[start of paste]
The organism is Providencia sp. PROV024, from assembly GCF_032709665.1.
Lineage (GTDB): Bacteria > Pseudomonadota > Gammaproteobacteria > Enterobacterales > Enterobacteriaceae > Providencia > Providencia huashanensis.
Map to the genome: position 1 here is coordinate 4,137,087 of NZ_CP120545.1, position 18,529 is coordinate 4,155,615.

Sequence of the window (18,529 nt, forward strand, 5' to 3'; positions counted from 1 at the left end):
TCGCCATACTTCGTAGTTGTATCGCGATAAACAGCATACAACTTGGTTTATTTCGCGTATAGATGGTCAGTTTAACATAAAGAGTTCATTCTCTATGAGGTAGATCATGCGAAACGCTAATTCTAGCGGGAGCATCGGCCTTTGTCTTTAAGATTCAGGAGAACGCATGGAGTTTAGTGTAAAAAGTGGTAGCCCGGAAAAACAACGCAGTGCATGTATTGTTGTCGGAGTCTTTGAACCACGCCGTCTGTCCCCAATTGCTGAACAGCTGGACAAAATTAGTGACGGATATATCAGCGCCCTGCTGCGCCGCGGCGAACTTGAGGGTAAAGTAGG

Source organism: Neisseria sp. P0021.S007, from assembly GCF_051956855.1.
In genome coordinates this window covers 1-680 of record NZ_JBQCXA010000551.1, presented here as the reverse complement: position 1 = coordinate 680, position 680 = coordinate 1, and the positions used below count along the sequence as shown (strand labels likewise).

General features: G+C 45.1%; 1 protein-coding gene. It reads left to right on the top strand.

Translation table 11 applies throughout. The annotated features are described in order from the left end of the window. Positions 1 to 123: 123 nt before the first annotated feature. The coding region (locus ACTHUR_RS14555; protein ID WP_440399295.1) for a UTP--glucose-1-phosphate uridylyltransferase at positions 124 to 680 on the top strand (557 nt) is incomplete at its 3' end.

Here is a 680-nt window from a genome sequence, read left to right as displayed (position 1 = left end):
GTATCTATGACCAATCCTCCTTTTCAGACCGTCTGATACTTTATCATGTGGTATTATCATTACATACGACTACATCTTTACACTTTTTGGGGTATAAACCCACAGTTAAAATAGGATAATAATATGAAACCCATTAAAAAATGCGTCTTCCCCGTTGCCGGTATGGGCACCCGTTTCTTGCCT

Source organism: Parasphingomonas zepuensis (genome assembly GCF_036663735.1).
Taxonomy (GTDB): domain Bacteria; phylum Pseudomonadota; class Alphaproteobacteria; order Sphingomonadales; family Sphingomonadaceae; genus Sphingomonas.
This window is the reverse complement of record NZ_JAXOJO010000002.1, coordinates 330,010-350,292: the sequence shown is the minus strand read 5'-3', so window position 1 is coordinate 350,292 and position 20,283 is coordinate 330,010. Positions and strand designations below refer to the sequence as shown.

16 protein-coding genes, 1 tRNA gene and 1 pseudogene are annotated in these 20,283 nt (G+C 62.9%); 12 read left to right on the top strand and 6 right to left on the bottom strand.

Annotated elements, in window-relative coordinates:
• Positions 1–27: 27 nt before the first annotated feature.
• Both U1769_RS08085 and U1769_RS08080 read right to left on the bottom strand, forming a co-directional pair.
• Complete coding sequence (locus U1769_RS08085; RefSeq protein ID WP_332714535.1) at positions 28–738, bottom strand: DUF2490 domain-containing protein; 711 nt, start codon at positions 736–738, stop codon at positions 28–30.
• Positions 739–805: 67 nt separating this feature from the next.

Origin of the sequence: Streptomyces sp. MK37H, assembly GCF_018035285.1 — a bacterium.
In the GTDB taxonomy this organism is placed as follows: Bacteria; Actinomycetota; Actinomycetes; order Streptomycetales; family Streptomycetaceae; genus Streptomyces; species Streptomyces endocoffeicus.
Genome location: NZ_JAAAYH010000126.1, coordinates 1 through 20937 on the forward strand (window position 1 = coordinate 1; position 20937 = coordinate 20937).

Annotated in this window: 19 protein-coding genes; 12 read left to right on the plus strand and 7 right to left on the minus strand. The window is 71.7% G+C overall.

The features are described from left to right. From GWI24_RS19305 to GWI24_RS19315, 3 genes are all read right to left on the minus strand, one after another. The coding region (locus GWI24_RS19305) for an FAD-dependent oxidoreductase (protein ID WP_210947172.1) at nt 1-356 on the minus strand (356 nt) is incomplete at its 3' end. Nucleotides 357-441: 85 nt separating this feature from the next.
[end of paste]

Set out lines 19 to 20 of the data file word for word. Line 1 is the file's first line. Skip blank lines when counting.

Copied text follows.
• Complete coding sequence (locus U1769_RS08085; RefSeq protein ID WP_332714535.1) at positions 28–738, bottom strand: DUF2490 domain-containing protein; 711 nt, start codon at positions 736–738, stop codon at positions 28–30.
• Positions 739–805: 67 nt separating this feature from the next.